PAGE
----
“When we built this course, one of my hopes was that it could be utilized to educate young people about the important role that business has in tackling some of the challenging issues of our time,” said Harvard Business School Professor Rebecca Henderson . “The students and faculty from the MCA campuses who participated in this pilot are pioneers, and I look forward to seeing how they will apply the learnings from our course in their own communities.”

The participating colleges created a blended learning offering where students registered for the “sustainable business” course led by local faculty and featuring the HBS Online course led by Professor Henderson. Students then applied their learnings through projects with businesses that were facing sustainability challenges, including Wolverine Worldwide, Merrill, Adrian Steel and Thetford Corporation.

“This was by far the most interactive course I have ever taken,” said Mya Oleksiak , a sophomore at Adrian College . “I loved that the modules and field work put me in real-life situations, and the meetings with my professor and classmates tied it all together. It was a privilege to be part of it.”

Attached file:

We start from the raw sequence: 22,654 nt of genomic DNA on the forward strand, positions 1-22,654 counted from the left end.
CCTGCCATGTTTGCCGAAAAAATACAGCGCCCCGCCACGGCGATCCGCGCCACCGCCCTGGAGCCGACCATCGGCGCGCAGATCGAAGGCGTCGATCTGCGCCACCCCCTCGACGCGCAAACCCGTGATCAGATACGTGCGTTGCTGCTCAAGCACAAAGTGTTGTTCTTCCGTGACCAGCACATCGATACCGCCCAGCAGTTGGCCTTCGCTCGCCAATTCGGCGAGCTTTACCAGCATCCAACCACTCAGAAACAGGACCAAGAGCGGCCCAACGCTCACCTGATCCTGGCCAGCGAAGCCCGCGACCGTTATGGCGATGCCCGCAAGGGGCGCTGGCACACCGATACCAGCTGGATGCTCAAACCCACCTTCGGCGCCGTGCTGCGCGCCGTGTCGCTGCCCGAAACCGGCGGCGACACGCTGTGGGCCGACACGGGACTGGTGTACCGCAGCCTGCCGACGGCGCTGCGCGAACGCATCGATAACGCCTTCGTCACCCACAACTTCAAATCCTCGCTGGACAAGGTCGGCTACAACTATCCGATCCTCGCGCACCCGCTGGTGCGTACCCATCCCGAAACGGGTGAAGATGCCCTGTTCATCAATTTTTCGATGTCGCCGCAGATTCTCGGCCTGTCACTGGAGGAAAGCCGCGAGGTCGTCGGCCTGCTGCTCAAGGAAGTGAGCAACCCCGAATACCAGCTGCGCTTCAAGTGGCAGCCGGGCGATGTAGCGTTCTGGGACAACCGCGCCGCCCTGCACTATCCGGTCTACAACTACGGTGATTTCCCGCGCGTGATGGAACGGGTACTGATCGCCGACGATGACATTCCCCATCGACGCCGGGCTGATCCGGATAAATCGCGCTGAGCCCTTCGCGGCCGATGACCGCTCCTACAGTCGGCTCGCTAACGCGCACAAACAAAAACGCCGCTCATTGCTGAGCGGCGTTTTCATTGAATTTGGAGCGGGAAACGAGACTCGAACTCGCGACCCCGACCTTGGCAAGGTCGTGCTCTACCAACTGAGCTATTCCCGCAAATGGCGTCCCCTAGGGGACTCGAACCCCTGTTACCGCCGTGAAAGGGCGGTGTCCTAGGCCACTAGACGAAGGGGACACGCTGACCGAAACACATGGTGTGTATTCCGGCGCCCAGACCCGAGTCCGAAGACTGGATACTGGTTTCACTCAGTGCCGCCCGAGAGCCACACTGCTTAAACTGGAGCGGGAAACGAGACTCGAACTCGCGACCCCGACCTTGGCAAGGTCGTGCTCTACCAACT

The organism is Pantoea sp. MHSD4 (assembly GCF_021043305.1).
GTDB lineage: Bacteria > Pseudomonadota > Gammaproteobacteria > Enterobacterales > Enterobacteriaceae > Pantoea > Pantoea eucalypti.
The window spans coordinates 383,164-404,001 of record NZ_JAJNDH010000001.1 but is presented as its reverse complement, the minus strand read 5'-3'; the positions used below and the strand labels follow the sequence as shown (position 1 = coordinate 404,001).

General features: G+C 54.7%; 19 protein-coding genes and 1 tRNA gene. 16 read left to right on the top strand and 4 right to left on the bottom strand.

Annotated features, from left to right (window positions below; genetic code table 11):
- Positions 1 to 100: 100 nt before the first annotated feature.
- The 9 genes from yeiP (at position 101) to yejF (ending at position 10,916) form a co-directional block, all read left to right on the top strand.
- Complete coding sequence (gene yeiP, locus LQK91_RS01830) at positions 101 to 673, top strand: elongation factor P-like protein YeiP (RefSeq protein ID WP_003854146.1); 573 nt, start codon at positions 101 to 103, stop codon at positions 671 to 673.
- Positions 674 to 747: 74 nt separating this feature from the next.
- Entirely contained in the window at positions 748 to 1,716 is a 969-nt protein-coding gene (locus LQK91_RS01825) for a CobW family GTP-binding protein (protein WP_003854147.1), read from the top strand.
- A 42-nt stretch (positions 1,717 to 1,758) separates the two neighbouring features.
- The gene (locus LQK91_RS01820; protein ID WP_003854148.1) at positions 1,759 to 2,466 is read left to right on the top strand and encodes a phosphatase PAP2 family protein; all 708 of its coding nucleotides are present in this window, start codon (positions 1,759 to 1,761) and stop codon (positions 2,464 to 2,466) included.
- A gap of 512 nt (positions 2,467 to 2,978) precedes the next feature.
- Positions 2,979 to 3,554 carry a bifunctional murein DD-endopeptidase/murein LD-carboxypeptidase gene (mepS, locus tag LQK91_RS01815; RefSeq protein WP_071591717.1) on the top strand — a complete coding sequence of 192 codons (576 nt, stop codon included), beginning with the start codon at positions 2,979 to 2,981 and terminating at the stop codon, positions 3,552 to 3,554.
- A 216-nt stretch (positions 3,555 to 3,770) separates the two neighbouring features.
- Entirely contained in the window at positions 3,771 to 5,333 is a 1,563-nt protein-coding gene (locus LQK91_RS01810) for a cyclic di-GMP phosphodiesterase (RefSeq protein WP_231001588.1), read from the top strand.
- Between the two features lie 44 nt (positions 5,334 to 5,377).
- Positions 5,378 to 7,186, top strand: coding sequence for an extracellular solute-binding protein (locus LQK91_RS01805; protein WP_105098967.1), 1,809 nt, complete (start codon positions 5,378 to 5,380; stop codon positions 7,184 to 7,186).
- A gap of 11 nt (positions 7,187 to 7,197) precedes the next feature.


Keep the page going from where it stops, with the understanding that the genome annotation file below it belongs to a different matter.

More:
“This was a huge opportunity to reinforce what I learned as a Sustainable Business major and to take it into the real world,” said Tyson Marsh , a senior at Aquinas College . “The conversations with people in my group, from Bangladesh and Australia , helped me see different ways to apply and approach sustainability, and it is really amazing to be able to help a big global company like Wolverine solve a real sustainability problem.”

“The HBS pilot is a perfect illustration of why MCA has become a national leader in private higher education collaboration,” said MCA President Robert Bartlett . “It embedded content from the most prominent business education brand and a global learning network into existing classes offered by our member campuses. It then connected student classroom experiences to real projects in local communities. This best practice, active pedagogy model has produced tangible outcomes for both students and local businesses throughout the state.”